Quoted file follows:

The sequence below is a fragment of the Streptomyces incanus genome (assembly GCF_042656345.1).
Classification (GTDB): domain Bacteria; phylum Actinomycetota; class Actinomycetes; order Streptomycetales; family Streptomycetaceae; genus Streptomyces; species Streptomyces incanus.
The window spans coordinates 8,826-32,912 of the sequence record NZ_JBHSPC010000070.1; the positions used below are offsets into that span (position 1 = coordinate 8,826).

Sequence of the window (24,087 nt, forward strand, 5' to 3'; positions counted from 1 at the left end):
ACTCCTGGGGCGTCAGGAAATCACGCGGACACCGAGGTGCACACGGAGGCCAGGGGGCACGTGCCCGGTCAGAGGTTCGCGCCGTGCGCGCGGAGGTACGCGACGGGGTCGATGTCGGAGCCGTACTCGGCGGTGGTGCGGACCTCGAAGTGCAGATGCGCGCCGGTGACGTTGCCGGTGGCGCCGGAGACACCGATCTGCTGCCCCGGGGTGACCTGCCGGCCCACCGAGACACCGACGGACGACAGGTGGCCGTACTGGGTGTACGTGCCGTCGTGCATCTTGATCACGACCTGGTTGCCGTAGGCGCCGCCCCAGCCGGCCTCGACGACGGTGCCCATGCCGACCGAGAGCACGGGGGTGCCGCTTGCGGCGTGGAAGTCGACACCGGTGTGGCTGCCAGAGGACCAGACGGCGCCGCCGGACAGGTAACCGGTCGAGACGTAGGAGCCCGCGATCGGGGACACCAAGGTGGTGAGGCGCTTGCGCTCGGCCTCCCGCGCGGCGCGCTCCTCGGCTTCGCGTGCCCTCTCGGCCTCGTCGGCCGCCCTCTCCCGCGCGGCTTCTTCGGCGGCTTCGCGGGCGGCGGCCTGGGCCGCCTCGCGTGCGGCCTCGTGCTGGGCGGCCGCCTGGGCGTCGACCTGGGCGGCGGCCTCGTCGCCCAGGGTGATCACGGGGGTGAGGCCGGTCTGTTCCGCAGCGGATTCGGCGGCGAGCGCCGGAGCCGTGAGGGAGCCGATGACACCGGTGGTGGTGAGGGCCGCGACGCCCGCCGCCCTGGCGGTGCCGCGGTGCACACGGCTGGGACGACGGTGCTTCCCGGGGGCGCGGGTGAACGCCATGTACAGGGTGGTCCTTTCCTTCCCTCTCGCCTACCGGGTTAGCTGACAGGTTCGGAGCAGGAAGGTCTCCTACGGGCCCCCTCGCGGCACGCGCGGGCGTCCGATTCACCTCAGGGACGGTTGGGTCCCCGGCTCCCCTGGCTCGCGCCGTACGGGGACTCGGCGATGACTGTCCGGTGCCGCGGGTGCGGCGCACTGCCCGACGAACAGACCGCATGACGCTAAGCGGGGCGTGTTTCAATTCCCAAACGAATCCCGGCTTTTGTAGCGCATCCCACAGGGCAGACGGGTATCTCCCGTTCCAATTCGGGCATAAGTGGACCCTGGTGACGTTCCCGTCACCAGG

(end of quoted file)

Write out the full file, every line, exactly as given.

The sequence below is a fragment of the Streptomyces incanus genome (assembly GCF_042656345.1).
Classification (GTDB): domain Bacteria; phylum Actinomycetota; class Actinomycetes; order Streptomycetales; family Streptomycetaceae; genus Streptomyces; species Streptomyces incanus.
The window spans coordinates 8,826-32,912 of the sequence record NZ_JBHSPC010000070.1; the positions used below are offsets into that span (position 1 = coordinate 8,826).

Sequence of the window (24,087 nt, forward strand, 5' to 3'; positions counted from 1 at the left end):
ACTCCTGGGGCGTCAGGAAATCACGCGGACACCGAGGTGCACACGGAGGCCAGGGGGCACGTGCCCGGTCAGAGGTTCGCGCCGTGCGCGCGGAGGTACGCGACGGGGTCGATGTCGGAGCCGTACTCGGCGGTGGTGCGGACCTCGAAGTGCAGATGCGCGCCGGTGACGTTGCCGGTGGCGCCGGAGACACCGATCTGCTGCCCCGGGGTGACCTGCCGGCCCACCGAGACACCGACGGACGACAGGTGGCCGTACTGGGTGTACGTGCCGTCGTGCATCTTGATCACGACCTGGTTGCCGTAGGCGCCGCCCCAGCCGGCCTCGACGACGGTGCCCATGCCGACCGAGAGCACGGGGGTGCCGCTTGCGGCGTGGAAGTCGACACCGGTGTGGCTGCCAGAGGACCAGACGGCGCCGCCGGACAGGTAACCGGTCGAGACGTAGGAGCCCGCGATCGGGGACACCAAGGTGGTGAGGCGCTTGCGCTCGGCCTCCCGCGCGGCGCGCTCCTCGGCTTCGCGTGCCCTCTCGGCCTCGTCGGCCGCCCTCTCCCGCGCGGCTTCTTCGGCGGCTTCGCGGGCGGCGGCCTGGGCCGCCTCGCGTGCGGCCTCGTGCTGGGCGGCCGCCTGGGCGTCGACCTGGGCGGCGGCCTCGTCGCCCAGGGTGATCACGGGGGTGAGGCCGGTCTGTTCCGCAGCGGATTCGGCGGCGAGCGCCGGAGCCGTGAGGGAGCCGATGACACCGGTGGTGGTGAGGGCCGCGACGCCCGCCGCCCTGGCGGTGCCGCGGTGCACACGGCTGGGACGACGGTGCTTCCCGGGGGCGCGGGTGAACGCCATGTACAGGGTGGTCCTTTCCTTCCCTCTCGCCTACCGGGTTAGCTGACAGGTTCGGAGCAGGAAGGTCTCCTACGGGCCCCCTCGCGGCACGCGCGGGCGTCCGATTCACCTCAGGGACGGTTGGGTCCCCGGCTCCCCTGGCTCGCGCCGTACGGGGACTCGGCGATGACTGTCCGGTGCCGCGGGTGCGGCGCACTGCCCGACGAACAGACCGCATGACGCTAAGCGGGGCGTGTTTCAATTCCCAAACGAATCCCGGCTTTTGTAGCGCATCCCACAGGGCAGACGGGTATCTCCCGTTCCAATTCGGGCATAAGTGGACCCTGGTGACGTTCCCGTCACCAGG